Mrs. Stewart, from the same township, heard Mrs. MacCaskill say that she wished the tooth was in ‘such and such’ a place. Witness would not say where. Mrs. MacCaskill also said that if she possessed the tooth, she would put it down the chimney of Mrs. Mackay’s house, and thereby set said house on fire. Witness had seen the tooth thirty-four years ago, when an ‘old wife’ in the Holm had it. Witness had paid one shilling for holding the tooth. She had carried it from Melbost to Bayble to cure some cattle that were sick, and the cattle were made to drink water in which the tooth was dipped. It cured them. Water in which the tooth had been dipped would cure sick men or animals. The tooth was supposed to work cures better and cheaper than a doctor, and was considered by many people to be doing great good. Mrs. MacCaskill gave evidence on her own behalf, and admitted that there had been some ‘words’, but nothing that amounted to breach of the peace. Mrs. Mackay had been twitting her about the tooth, and witness thought it was time to say something on her own behalf. She did say to Mrs. Mackay that if she had the tooth, she (Mrs. Mackay) would be the first person that she would kill with it. She said no more than that. Witness denied saying anything about sending the tooth down Mrs. Mackay’s chimney. She did not have the tooth, and could not say where it was now. The tooth cured disorders. It was said witness’s great-grandfather was the first to have it. The Sheriff: How did he get it? Witness answered that one late night, as tradition said, when her great-grandfather was coming home from Stornoway something met him and gave him this tooth, so the report ran. The Sheriff inquired whether her great-grandfather had any drink that night. Witness could not tell. She could not tell if it was a fairy that met her great-grandfather on the night in question. The Sheriff said the case seemed to him to be a neighbours’ squabble, with two parties concerned, one a Mackay party and the other a Campbell party, or he would say the one a fairy-dog and the other an anti-fairy-dog party. Another feature appeared to be that because Mrs. Mackay had migrated to Holm from the other side of the island some thirteen years ago, this select and exclusive community in Holm resisted the intrusion. He found the charge not proven, but severely admonished the accused for her abusive and most offensive language. He concluded with a few words of advice as to the manner in which the people of the township should conduct themselves towards one another.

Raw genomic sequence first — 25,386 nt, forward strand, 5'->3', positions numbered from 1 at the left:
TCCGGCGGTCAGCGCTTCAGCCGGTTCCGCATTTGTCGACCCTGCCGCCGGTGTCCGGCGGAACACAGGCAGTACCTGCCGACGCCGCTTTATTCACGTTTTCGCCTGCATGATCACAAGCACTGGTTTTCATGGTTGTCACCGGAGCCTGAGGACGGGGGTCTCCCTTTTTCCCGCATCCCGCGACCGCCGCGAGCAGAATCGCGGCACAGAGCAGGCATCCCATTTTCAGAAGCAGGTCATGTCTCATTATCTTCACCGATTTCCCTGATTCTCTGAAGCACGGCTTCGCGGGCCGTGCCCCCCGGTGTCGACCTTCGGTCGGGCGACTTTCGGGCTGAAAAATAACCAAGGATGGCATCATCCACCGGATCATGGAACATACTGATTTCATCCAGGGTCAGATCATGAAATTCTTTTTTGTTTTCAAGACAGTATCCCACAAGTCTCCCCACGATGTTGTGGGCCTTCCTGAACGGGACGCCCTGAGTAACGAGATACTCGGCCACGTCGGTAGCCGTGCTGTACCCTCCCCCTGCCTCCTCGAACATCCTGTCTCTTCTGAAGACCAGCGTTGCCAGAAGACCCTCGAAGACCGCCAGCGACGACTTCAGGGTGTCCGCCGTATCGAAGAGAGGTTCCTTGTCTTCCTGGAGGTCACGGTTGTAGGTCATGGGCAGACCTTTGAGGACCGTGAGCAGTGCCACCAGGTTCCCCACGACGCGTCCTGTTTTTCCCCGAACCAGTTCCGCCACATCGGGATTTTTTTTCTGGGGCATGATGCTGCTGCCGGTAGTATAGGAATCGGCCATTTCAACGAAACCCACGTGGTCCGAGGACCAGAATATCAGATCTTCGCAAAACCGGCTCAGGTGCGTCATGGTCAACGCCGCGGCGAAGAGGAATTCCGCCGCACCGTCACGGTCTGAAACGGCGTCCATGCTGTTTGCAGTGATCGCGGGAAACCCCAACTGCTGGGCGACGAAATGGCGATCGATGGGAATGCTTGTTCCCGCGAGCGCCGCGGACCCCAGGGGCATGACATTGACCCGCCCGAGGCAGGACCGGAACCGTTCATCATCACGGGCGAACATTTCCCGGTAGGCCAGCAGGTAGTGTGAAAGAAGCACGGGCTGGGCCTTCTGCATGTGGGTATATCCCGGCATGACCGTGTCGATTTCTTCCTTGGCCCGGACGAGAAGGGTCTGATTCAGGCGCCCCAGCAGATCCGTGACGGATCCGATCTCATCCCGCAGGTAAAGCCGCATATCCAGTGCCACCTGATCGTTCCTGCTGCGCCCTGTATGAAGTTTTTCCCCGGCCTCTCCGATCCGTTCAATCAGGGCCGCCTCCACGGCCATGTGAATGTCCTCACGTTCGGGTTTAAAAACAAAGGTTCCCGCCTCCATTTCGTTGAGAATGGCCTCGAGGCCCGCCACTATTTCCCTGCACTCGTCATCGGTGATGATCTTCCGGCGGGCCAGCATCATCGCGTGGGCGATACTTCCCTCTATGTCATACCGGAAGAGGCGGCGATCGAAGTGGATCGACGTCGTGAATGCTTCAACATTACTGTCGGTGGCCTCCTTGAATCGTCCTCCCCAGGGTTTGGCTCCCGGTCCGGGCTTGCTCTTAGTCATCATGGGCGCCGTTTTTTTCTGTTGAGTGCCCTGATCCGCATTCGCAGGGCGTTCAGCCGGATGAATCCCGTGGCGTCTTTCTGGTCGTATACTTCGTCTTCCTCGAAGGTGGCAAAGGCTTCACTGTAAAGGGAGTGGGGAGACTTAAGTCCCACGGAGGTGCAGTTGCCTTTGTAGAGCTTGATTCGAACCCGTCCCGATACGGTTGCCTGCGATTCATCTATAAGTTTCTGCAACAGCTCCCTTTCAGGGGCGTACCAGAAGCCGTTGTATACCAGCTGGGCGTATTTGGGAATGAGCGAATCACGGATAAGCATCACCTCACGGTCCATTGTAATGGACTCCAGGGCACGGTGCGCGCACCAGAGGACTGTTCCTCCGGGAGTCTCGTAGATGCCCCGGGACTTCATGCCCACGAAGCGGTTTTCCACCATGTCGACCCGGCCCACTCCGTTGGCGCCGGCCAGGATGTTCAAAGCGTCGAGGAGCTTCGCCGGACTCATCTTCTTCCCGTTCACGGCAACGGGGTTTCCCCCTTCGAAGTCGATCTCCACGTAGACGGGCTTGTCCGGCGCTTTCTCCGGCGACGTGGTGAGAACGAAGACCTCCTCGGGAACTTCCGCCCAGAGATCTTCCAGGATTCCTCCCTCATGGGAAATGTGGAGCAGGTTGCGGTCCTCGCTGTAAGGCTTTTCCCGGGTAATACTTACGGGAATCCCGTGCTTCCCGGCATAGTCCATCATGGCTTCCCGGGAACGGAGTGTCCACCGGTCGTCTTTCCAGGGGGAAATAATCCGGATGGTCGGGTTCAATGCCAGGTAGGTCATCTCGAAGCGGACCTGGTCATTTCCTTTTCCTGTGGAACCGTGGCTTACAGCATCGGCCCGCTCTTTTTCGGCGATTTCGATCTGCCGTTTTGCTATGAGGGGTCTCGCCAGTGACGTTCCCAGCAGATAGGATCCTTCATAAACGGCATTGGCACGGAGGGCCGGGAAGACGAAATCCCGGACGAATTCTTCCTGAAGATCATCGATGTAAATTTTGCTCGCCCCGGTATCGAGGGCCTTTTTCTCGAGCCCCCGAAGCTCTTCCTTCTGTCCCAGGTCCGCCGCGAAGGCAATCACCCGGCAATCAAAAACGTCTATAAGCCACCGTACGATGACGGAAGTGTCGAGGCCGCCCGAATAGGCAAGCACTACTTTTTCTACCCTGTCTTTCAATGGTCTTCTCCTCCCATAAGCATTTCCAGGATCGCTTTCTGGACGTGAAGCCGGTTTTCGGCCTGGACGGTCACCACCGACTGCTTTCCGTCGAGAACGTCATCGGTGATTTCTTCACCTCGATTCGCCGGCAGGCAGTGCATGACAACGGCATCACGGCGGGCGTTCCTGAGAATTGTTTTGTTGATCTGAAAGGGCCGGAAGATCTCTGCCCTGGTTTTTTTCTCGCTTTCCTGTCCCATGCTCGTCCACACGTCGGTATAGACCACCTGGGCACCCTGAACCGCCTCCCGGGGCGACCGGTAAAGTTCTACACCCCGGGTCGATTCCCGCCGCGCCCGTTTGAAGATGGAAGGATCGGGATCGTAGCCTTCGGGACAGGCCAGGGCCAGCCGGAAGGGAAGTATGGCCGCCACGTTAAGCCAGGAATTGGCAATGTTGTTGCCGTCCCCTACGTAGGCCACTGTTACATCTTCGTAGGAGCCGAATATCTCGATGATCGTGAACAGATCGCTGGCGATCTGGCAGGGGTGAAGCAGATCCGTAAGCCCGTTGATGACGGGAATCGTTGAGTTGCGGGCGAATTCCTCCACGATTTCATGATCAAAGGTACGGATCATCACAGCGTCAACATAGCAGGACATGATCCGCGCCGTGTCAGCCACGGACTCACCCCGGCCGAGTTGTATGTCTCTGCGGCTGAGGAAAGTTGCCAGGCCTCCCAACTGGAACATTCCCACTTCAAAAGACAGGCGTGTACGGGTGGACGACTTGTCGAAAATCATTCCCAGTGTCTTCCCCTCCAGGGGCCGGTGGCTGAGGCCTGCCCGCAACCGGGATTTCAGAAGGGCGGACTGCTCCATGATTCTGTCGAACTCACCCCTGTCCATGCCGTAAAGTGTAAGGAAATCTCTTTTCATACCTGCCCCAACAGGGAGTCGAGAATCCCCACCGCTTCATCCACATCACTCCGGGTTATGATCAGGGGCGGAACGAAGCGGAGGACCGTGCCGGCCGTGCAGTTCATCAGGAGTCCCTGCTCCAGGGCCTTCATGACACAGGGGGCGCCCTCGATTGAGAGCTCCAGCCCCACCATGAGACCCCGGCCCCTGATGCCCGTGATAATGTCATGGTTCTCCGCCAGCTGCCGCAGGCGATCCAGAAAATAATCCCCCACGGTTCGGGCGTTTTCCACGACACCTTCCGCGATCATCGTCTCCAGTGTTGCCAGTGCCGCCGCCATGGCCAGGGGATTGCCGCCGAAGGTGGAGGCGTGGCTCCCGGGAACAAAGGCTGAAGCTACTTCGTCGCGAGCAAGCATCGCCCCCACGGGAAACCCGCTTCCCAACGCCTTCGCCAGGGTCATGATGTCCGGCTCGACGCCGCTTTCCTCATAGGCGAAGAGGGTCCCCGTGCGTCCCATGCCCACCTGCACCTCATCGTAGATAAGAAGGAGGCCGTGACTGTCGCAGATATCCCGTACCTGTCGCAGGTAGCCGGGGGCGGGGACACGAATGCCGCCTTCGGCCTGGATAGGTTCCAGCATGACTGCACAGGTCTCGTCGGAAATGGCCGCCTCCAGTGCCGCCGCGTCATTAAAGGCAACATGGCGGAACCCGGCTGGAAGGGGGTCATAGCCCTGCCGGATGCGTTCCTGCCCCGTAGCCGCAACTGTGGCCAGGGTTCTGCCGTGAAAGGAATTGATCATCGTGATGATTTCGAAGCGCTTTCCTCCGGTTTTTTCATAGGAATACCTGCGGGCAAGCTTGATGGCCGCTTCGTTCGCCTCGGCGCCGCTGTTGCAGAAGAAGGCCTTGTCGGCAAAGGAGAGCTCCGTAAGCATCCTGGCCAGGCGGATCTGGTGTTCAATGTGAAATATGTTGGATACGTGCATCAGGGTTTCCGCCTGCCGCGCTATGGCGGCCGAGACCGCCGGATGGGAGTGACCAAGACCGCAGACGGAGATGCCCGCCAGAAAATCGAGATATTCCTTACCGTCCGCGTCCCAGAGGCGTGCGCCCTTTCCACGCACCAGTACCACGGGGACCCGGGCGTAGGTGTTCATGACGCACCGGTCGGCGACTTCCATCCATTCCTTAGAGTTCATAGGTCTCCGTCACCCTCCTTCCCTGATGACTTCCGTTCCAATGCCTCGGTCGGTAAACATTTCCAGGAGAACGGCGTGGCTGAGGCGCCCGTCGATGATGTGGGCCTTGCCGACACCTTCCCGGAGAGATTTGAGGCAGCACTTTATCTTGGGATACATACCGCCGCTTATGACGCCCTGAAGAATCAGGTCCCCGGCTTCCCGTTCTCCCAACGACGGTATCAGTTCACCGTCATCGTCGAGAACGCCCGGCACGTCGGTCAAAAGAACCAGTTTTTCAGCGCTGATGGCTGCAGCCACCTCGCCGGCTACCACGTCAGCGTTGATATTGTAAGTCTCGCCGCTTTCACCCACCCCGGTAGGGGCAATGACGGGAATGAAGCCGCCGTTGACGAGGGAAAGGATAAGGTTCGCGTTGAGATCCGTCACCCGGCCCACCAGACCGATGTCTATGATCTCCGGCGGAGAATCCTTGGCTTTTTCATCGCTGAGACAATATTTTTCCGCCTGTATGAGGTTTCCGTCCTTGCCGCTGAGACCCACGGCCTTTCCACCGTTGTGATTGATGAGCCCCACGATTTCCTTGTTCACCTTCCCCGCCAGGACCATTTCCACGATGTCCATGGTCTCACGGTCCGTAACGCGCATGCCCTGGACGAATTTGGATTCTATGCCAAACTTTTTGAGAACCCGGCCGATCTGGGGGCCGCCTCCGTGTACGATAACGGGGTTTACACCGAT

Don’t you just get the sense that if this had happened in 1830s someone would have been burnt and the local JPs would have pretended not to notice? Anyway, forget sociology, Beach needs to know more about the fairy tooth. The only other good reference he has found is this one.

From time to time the grandfather of a friend of mine in Lewis used to observe that the supply of potatoes in his barn was diminishing gradually by some unknown agency. In the hope of detecting the thief, the old man concealed himself in the barn many a time. Yet, never a soul approached, although the potatoes continued to disappear. One morning he noticed something odd sticking out of a potato. What was this but a faery-dog tooth? A much coveted charm. The tooth of the faery dog, they say has occult properties. For example, when placed in drinking water, it can heal ailing cattle. It also has the power of restoring to milk the substance extracted from it by witches and evil spirits. The faery-dog is regarded as a precious heirloom. As such, it is being handed down through my friend’s family. When last I heard of it, the rightful heir in Canada had it in his cherished possession.

Would any toothed animal eat raw potatoes? Drbeachcombing AT yahoo DOT com And it goes without saying, if the most recent heir to the fairy tooth should stumble upon this post please get in touch! We want a photograph!